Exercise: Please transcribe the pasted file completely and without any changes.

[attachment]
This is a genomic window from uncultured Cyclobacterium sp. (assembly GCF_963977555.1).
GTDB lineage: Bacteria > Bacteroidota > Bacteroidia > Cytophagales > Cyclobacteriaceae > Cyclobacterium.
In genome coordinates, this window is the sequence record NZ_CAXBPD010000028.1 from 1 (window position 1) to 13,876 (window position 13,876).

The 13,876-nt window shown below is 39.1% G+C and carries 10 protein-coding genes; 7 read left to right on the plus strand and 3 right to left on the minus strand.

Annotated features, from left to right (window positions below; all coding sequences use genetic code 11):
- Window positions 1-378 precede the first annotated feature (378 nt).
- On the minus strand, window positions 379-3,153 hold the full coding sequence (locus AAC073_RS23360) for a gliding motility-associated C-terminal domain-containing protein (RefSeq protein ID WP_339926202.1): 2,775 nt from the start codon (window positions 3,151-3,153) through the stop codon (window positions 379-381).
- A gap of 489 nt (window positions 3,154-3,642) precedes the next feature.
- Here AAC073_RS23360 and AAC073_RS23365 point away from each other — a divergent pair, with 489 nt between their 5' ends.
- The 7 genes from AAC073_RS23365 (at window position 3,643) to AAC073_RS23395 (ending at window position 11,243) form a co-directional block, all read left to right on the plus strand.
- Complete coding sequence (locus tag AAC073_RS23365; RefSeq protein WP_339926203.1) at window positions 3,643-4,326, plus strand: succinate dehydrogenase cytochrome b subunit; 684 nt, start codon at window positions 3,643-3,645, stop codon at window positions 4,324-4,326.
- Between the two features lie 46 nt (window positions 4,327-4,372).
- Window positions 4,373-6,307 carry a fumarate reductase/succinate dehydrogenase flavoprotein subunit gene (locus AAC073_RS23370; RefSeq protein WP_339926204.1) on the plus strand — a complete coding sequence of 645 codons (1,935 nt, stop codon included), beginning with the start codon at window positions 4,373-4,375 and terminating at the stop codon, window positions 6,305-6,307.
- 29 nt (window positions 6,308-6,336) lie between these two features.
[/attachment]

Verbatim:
This is a genomic window from uncultured Cyclobacterium sp. (assembly GCF_963977555.1).
GTDB lineage: Bacteria > Bacteroidota > Bacteroidia > Cytophagales > Cyclobacteriaceae > Cyclobacterium.
In genome coordinates, this window is the sequence record NZ_CAXBPD010000028.1 from 1 (window position 1) to 13,876 (window position 13,876).

The 13,876-nt window shown below is 39.1% G+C and carries 10 protein-coding genes; 7 read left to right on the plus strand and 3 right to left on the minus strand.

Annotated features, from left to right (window positions below; all coding sequences use genetic code 11):
- Window positions 1-378 precede the first annotated feature (378 nt).
- On the minus strand, window positions 379-3,153 hold the full coding sequence (locus AAC073_RS23360) for a gliding motility-associated C-terminal domain-containing protein (RefSeq protein ID WP_339926202.1): 2,775 nt from the start codon (window positions 3,151-3,153) through the stop codon (window positions 379-381).
- A gap of 489 nt (window positions 3,154-3,642) precedes the next feature.
- Here AAC073_RS23360 and AAC073_RS23365 point away from each other — a divergent pair, with 489 nt between their 5' ends.
- The 7 genes from AAC073_RS23365 (at window position 3,643) to AAC073_RS23395 (ending at window position 11,243) form a co-directional block, all read left to right on the plus strand.
- Complete coding sequence (locus tag AAC073_RS23365; RefSeq protein WP_339926203.1) at window positions 3,643-4,326, plus strand: succinate dehydrogenase cytochrome b subunit; 684 nt, start codon at window positions 3,643-3,645, stop codon at window positions 4,324-4,326.
- Between the two features lie 46 nt (window positions 4,327-4,372).
- Window positions 4,373-6,307 carry a fumarate reductase/succinate dehydrogenase flavoprotein subunit gene (locus AAC073_RS23370; RefSeq protein WP_339926204.1) on the plus strand — a complete coding sequence of 645 codons (1,935 nt, stop codon included), beginning with the start codon at window positions 4,373-4,375 and terminating at the stop codon, window positions 6,305-6,307.
- 29 nt (window positions 6,308-6,336) lie between these two features.